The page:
Evan Goldberg and Seth Rogen

Evan Goldberg and Seth Rogen


Despite the sophomoric gags, “Sausage Party” presents its scenario with an air of existential inquiry, as the food characters learn the cruel nature of their reality and struggle with the best way to spread the truth. Rogen said he and Goldberg struggled to find a philosophical foundation for the zany premise.

“There was a moment where we realized this was our Pixar movie,” Rogen said. “In order to make good on the promise of that, it had to attempt to be as smart as those movies. That was an incredibly daunting revelation. We realized that we couldn’t just fake this.”

At the same time, it wasn’t entirely new terrain. Though Rogen has been pigeonholed as the dopey hero of man-child comedies for years, he and Goldberg have consistently demonstrated a penchant for thematically sophisticated storytelling, from the feminist shadings of their “Neighbors 2: Sorority Rising” screenplay to the eccentric look at crises of faith in the supernatural AMC show “Preacher,” which they co-created. (They’re currently supervising a second season, and directed the first two episodes.)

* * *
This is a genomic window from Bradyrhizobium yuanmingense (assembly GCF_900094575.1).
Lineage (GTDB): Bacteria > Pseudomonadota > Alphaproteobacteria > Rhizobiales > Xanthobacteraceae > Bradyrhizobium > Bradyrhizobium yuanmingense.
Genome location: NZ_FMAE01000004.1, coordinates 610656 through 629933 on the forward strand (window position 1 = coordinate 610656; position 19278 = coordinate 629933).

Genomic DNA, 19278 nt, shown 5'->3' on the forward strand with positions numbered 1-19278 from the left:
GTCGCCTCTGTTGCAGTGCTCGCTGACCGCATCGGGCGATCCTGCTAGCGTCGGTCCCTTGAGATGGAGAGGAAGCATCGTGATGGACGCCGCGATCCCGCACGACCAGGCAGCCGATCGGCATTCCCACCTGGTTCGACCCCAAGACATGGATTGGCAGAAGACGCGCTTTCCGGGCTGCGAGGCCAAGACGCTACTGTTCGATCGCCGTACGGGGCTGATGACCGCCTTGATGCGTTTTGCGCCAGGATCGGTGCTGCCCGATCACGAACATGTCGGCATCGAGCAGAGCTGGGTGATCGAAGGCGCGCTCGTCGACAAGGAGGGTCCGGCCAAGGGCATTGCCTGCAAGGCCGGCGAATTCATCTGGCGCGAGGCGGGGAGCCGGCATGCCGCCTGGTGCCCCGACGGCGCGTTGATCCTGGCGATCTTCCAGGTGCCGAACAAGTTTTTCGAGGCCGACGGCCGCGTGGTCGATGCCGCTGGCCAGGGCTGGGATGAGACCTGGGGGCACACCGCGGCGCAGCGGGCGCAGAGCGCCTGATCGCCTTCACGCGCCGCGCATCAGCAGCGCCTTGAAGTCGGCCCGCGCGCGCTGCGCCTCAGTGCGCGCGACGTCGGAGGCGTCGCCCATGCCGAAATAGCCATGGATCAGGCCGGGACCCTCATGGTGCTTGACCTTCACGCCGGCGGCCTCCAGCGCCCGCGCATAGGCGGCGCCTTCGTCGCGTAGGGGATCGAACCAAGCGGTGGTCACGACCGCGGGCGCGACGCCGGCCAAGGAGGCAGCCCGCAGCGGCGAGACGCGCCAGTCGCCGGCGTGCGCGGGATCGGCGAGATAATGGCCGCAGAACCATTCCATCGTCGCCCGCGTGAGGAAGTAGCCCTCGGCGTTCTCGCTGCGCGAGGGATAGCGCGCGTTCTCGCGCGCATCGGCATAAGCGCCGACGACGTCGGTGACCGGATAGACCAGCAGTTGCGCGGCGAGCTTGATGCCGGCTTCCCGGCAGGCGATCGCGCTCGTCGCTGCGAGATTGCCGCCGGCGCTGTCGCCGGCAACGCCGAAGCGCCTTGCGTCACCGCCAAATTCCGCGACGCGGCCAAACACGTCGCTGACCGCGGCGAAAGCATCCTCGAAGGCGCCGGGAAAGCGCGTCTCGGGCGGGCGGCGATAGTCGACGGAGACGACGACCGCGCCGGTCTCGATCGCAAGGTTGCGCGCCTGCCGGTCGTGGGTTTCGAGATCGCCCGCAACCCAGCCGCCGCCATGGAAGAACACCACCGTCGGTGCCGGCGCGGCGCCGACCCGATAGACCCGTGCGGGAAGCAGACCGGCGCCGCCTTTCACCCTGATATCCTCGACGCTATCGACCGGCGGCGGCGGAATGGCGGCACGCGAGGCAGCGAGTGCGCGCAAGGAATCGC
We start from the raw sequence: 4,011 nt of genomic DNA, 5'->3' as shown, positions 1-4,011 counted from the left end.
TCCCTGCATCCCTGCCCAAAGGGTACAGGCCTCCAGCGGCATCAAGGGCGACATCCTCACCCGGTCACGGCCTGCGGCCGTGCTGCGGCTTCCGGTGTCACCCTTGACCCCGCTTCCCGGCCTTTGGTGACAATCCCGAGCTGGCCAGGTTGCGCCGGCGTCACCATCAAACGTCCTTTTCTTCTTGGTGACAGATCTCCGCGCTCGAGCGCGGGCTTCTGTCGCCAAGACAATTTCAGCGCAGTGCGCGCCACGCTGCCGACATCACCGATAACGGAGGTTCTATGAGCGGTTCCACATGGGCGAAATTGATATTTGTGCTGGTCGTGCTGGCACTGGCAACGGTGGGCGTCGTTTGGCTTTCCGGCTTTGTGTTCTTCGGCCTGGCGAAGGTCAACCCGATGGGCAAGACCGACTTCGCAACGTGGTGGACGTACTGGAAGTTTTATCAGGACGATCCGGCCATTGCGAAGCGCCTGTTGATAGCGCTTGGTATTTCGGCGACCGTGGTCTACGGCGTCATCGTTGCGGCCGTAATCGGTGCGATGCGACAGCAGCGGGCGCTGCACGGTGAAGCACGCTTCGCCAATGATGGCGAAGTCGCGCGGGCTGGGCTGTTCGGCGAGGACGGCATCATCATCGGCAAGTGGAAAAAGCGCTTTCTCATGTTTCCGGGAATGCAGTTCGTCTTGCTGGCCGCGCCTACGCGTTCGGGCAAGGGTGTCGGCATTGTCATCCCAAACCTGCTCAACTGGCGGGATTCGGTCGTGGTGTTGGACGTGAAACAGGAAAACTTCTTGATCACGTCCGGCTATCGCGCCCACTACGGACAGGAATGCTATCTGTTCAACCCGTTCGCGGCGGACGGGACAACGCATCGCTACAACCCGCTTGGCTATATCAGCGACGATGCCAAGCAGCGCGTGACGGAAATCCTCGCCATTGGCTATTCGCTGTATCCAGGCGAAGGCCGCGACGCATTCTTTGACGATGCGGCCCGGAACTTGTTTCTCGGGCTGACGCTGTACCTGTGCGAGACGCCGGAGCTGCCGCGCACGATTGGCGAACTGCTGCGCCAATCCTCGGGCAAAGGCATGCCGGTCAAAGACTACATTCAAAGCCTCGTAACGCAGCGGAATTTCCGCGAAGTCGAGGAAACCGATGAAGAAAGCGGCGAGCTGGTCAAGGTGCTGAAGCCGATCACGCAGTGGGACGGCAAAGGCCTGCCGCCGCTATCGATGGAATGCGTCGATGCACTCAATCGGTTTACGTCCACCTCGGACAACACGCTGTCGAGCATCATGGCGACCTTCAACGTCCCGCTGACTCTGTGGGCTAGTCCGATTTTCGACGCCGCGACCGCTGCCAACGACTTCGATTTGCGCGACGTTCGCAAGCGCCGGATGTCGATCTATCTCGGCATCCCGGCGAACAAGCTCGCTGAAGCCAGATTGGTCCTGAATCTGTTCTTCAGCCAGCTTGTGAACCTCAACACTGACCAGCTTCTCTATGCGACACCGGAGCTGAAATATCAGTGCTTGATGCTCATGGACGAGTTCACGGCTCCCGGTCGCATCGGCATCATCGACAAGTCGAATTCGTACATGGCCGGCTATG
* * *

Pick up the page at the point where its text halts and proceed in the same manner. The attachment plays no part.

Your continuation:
“Seth and Evan are the funniest guys working, but they always build in a solid emotional foundation into their projects,” Franco, who voices a druggy human character in “Sausage Party,” told IndieWire. “They’re also fearless in their mashing-up of genres and styles. ‘Sausage Party’ isn’t just a dirty animated film about talking food, it’s about all of us.”

Yet the racial comedy throughout “Sausage Party” presented a serious risk. From Salma Hayek’s Teresa Taco to Bill Hader as the non-perishable chieftain Firewater, the movie takes a loose approach to stereotypes of all kinds. Rogen and Goldberg tested the movie in very rough stages for that exact reason. “If people were horribly offended, the movie just wouldn’t work,” Rogen said. “We had to make sure that no specific group felt targeted.” After the first test screening in downtown Manhattan, Rogen was inspired by supportive words from Palestinian audiences amused by the character of Kareem Abdul Lavash, the Middle Eastern flatbread character voiced by David Krumholtz.